I never thought of myself as a person who owns a cake stand. As you can see: things have changed. Since I am the new owner of a cake stand (one which I requested on our wedding registry; one that a nice, generous friend purchased for me), I have to become something else I'm not: a person who knows how to make cakes. I thought I would start off with a carrot cake. I selected carrot cake as the inaugural cake in my baking cakes curriculum, one, because it's Marcus' favorite cake, and, two, because cream cheese frosting speaks to me in hypnotizing ways.
Generally, I was happy with the result. The cake was flavorful--spicy, nutty, carrot-y--and the cream cheese frosting was sublime. My one critique was that while the cake was moist enough on the inside, it was tough around the edges and the bottom. I sent a cake SOS on twitter, which brought back some interesting suggestions. @moderndomestic suggested checking my oven temp and also recommended cake strips. I had never heard of cake strips; apparently, they help protect the edges of our cake from becoming dry. I'm willing to try them. Not so fast! @cookin_n_cussin isn't so enamored with cake strips; he suggested reducing the oven heat by 25 degrees. @mangoandtomato suggested poking holes in the cake, making a simple syrup, and pouring it on top before I frosted it (she thought the entire cake was dry, not just the edges). All were very helpful suggestions, which I will add to my "cake doctor" files.
p.s., Modern Domestic did a post on cake strips over here.
If you plan to use this recipe, make sure to watch the heat on this one and don't overcook the edges and bottom of the cake! If you make it, let me know how it turns out. Until then, what type of cake should I try next?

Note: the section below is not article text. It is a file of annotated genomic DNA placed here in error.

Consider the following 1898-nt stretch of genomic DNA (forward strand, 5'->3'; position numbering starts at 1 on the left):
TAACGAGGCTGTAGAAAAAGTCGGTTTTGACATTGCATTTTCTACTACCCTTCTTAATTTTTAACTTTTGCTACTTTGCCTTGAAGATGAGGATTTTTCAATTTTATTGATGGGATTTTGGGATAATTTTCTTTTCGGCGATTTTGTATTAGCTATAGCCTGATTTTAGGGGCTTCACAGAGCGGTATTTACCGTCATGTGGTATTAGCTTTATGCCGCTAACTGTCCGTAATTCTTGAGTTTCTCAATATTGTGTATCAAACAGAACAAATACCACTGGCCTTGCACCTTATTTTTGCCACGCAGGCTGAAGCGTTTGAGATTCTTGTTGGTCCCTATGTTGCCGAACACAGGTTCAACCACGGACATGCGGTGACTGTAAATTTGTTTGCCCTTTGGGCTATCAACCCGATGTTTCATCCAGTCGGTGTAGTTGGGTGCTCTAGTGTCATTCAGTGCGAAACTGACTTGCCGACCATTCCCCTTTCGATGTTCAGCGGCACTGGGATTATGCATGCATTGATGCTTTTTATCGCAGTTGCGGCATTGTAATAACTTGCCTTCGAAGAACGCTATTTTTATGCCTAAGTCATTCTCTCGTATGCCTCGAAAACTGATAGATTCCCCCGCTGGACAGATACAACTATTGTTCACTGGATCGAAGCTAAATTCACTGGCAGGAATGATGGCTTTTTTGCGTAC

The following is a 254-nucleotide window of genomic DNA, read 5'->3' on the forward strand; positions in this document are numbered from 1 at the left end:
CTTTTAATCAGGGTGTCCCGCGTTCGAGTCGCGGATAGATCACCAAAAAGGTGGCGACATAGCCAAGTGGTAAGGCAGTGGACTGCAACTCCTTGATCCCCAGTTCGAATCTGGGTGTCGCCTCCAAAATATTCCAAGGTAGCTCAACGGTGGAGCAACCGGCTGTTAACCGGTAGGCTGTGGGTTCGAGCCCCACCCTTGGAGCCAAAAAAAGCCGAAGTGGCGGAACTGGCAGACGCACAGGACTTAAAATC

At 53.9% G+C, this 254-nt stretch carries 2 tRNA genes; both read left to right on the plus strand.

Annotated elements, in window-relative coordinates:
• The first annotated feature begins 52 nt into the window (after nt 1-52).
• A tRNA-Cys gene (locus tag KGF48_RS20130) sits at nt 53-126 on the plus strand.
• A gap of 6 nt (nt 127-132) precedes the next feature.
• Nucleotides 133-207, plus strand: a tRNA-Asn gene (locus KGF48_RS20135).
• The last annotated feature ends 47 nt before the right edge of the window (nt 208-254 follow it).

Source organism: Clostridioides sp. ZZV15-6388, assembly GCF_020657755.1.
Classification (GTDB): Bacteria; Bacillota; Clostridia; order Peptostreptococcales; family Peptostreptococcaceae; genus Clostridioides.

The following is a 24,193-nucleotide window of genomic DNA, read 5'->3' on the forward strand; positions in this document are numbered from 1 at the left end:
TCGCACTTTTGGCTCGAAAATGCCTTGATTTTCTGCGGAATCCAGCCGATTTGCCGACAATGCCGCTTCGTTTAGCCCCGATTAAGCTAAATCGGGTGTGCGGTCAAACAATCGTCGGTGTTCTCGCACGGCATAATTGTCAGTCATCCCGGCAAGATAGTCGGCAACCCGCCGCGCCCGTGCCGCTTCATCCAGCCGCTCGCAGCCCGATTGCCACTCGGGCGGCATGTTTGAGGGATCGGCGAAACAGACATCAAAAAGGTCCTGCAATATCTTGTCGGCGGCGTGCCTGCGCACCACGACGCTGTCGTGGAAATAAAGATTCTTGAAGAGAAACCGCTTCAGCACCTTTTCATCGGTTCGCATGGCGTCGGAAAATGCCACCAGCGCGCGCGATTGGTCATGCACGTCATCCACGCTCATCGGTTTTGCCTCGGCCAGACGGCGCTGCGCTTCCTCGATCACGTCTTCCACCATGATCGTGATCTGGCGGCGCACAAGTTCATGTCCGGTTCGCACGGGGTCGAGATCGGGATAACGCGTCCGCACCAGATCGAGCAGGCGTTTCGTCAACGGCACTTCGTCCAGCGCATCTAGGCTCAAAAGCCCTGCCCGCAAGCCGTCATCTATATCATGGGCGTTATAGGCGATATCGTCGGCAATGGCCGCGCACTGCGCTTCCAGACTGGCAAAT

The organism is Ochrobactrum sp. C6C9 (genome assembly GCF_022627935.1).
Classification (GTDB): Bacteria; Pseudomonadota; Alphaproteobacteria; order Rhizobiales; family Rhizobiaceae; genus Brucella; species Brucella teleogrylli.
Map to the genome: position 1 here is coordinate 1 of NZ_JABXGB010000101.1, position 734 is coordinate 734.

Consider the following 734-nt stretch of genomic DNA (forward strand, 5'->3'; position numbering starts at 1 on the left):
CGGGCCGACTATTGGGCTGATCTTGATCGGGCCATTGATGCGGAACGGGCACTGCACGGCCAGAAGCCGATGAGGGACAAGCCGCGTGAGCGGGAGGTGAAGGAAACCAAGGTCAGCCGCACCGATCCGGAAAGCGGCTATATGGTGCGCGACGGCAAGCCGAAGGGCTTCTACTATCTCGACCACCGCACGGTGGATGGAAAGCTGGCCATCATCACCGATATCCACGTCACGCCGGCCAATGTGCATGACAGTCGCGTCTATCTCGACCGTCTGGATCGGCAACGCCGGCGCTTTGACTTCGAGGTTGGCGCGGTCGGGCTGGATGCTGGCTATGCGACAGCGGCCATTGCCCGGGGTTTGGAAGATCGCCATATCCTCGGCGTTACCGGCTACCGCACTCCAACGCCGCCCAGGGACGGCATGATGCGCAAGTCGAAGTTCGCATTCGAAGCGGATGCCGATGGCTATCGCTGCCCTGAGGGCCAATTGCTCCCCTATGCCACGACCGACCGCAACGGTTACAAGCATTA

Classic Carrot Cake
For the cake1 cup canola, corn, or vegetable oil; more for the pans
2 cups (9 oz.) unbleached all-purpose flour; more for the pans
2 tsp. ground cinnamon
1-3/4 tsp. baking soda
3/4 tsp. ground nutmeg
3/4 tsp. ground ginger (Note: I substituted cloves because I didn't have ginger)
3/4 tsp. table salt
4 large eggs
2-1/2 cups (8-3/4 oz.) lightly packed, finely grated carrots
2 cups packed light brown sugar
3/4 cup chopped walnuts, toasted (Note: I used a full cup)
1/2 cup raisins (Note: I used jumbo golden and brown raisins)
1-1/2 tsp. pure vanilla extract
For the frosting1 lb. cream cheese, softened
12 oz. (1-1/2 cups) unsalted butter, softened
1 lb. (4 cups) confectioners’ sugar (Note: I only used 3.5 cups)
4 tsp. pure vanilla extract (Note: I only used 2 tsp)
3/4 tsp. table salt
Make the cake
Position a rack in the center of the oven and heat the oven to 350°F. Lightly oil and flour the sides of two 9x2-inch round cake pans, tapping out any excess flour. Line the bottoms of the pans with parchment.
In a medium bowl, whisk the flour, cinnamon, baking soda, nutmeg, ginger, and salt. In a large bowl with a hand mixer or in a stand mixer fitted with the paddle attachment, mix the oil, eggs, carrots, brown sugar, walnuts, raisins, and vanilla on medium speed until well blended, about 1 minute. Add the dry ingredients and mix on low speed until just blended, about 30 seconds. Divide the batter evenly between the prepared pans.
Bake until the tops of the cakes spring back when lightly pressed and a cake tester inserted into the centers comes out clean, 28 to 30 minutes. (Note: make sure you don't overcook so the edges become tough!).
Let cool in the pans on a rack for 15 minutes. Run a knife around the inside edge of the pans to loosen the cakes, invert them onto the rack, remove the pans, and carefully peel away the parchment. Set the cakes aside to cool completely before frosting.
Make the frosting
In a large bowl, beat the cream cheese and butter with the mixer on medium speed until very smooth and creamy, about 1 minute. Add the confectioners’ sugar, vanilla, and salt and beat on medium high until blended and fluffy, about 2 minutes. Cover the frosting and set aside at room temperature until the layers are completely cool.
Assemble the cake
Carefully set one cake upside down on a large, flat serving plate. Using a metal spatula, evenly spread about 1-1/2 cups of the frosting over the top of the cake. Top with the remaining cake layer, upside down. Spread a thin layer (about 1/3 cup) of frosting over the entire cake to seal in any crumbs and fill in any gaps between layers. Refrigerate until the frosting is cold and firm, about 20 minutes. Spread the entire cake with the remaining frosting. For more tips on how to frost a layer cake, watch our video.
Refrigerate the cake for at least 4 hours or up to 2 days. The cake is best served slightly chilled or at room temperature.
Make Ahead TipsThe flavors of this moist cake only improve with time, so feel free to bake and frost the cake up to a few days ahead.